Whenever a chicken coughs or sneezes it means that the chicken is suffering from a chicken respiratory disease known as chronic respiratory disease (CRD), which is caused by Mycoplasma gallisepticum (bacteria). However, some few diseases like Newcastle disease, infectious bronchitis, Fowl cholera, etc, show similar symptoms, but in most cases, chicken cough is caused by CRD- that is why broad-spectrum antibiotics are mostly recommended for treatment.
Besides, chicken keepers frequently complain about the widespread cough and catarrh among their flock and spend so much on treatment with no result. If there is any form of healing, within a short while the symptoms will resurface again, this is because treated chickens are carriers and CDR is highly contagious.
CRD is caused by Mycoplasma galliepticum , although, other species affect other birds like turkey, duck, quail, etc. Also, stress factors like draft, lack of vitamins, extreme temperature, lack of space, poor welfare may trigger the manifestation of pathogenicity of M. gallisepticum in the chicken.
In other words, you must improve the welfare of your chickens by keeping your chicken coop clean. Avoid the build-up of ammonia by packing your caked or wet chicken manure- ammonia gas is one of the factors that trigger respiratory diseases in chickens. For me, whenever my eyes feel itched or I find it difficult to breathe in the coop or pen I know sanitation is long overdue.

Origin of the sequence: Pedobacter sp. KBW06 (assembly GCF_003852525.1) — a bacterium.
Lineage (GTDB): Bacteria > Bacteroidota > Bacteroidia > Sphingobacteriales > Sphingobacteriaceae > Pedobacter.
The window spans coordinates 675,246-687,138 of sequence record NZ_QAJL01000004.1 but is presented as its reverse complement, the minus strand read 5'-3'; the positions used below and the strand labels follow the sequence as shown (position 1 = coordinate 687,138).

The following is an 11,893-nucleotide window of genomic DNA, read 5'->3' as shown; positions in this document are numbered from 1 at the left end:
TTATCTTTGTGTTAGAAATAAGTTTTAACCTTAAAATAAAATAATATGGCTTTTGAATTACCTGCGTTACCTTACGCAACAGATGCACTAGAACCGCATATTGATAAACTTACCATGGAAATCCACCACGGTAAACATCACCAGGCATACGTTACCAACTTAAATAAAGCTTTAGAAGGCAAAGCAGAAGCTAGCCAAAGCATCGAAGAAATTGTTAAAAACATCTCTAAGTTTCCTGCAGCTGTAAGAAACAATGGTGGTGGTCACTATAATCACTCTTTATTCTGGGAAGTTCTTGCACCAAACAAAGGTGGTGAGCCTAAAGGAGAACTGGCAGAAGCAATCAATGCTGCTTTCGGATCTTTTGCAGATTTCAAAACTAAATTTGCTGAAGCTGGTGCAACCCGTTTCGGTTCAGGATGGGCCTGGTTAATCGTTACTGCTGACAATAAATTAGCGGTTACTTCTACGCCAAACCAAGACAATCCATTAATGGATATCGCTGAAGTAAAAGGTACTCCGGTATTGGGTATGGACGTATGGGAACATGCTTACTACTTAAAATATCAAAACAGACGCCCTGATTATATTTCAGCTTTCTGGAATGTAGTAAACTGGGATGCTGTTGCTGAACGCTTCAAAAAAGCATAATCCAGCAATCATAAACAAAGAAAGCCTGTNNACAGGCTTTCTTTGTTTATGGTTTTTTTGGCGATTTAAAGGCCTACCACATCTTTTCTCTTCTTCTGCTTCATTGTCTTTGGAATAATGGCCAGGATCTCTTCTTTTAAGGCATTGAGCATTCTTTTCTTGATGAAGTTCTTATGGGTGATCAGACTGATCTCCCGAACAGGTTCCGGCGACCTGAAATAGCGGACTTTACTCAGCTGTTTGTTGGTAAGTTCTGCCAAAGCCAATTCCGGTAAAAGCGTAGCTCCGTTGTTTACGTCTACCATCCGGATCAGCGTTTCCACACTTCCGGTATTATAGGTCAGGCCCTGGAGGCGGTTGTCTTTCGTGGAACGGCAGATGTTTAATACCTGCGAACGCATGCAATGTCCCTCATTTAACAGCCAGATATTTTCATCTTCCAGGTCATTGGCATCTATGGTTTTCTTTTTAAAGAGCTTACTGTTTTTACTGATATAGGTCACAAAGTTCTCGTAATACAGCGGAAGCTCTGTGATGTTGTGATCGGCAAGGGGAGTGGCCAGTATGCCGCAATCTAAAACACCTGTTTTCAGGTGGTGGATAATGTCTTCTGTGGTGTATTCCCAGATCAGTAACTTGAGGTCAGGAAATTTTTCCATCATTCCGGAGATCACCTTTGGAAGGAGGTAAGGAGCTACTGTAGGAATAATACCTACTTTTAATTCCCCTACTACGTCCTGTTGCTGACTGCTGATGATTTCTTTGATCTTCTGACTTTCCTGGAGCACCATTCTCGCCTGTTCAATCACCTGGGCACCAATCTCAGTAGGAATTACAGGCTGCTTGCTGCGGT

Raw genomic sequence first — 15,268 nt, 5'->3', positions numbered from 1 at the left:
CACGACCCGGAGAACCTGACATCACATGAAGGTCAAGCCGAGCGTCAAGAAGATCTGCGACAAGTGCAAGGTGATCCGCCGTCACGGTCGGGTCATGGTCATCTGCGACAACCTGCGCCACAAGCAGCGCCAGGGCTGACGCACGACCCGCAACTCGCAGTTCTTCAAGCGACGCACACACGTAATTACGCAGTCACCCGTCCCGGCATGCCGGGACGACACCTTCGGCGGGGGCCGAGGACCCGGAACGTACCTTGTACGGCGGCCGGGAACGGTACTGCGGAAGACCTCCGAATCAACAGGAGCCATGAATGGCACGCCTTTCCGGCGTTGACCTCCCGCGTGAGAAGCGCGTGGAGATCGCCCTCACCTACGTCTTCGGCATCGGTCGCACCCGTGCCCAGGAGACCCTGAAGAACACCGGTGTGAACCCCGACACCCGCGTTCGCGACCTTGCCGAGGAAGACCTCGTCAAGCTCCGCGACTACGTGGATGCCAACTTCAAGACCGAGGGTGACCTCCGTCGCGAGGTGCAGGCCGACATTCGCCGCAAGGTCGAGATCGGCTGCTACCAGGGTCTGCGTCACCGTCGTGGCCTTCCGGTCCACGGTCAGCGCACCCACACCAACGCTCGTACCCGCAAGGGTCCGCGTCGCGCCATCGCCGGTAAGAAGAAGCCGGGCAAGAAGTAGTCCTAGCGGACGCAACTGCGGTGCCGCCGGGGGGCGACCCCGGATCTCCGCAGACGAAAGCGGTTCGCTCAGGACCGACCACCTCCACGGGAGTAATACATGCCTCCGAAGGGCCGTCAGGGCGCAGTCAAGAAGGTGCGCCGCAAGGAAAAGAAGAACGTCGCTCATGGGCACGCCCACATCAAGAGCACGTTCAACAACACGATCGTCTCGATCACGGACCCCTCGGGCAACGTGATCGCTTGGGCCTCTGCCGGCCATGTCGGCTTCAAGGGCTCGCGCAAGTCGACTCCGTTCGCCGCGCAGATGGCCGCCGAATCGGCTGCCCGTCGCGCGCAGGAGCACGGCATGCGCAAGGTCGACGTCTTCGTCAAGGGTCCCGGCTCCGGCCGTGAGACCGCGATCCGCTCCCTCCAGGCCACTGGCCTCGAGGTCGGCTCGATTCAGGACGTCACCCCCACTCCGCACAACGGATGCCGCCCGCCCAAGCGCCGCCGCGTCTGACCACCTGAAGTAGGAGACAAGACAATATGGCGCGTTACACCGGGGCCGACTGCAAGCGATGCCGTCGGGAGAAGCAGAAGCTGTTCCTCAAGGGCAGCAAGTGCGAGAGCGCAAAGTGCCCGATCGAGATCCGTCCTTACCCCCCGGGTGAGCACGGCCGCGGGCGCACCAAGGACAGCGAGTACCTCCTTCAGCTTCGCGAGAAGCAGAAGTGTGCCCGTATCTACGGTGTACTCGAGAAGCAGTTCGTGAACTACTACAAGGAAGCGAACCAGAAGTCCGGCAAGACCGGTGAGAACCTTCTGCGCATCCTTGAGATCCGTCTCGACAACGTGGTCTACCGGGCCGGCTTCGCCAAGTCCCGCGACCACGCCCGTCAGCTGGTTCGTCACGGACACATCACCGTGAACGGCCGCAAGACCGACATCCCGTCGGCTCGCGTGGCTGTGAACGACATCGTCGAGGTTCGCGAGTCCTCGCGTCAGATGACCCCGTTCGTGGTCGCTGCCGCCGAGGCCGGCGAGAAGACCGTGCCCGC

The following symptoms are common with broilers between 3 to 8 weeks: drop in feed consumption, slow growth. In growing or mature chickens, the following signs can be observed;
sometimes darkened head, loss of appetite, weight loss, yellowish droppings.
Minimize stress due to sudden weather changes, feed changes, drafts, chilling crowding, transporting, worming, vaccinating dust and ammonia fumes, vaccinate after an outbreak clean and disinfect housing and leave empty for a few weeks.
Keep your chickens away from stress factors if you don’t want your chickens to frequently have cough and catarrh. Clean your pen regularly to avoid ammonia gas from its droppings, which is the main stress factor that causes respiratory disease.
I experimented on this with my last broiler production (200 broilers). I made it a point of duty to always clean my pen every 3 days and re-litter my pen. It was not an easy job but it paid off. I already bought drugs for CRD (Cough and catarrh) expecting to give them by week 3, but I never used it, probably still lying somewhere in my pen.
Remember, Chickens are mostly prone to respiratory disease, especially broilers. Minimizing the exposure of your chickens to stress will go a long way in preventing CRD in your flock.
To treat and manage respiratory infection, follow these steps:
Chickens like humans like socializing with one another, as such infectious diseases can spread at a rapid rate throughout your flock. It is paramount you isolate sick birds at the first sign of illness to protect the rest of the flock. This is what you can do; supply the infected birds with their feed and water.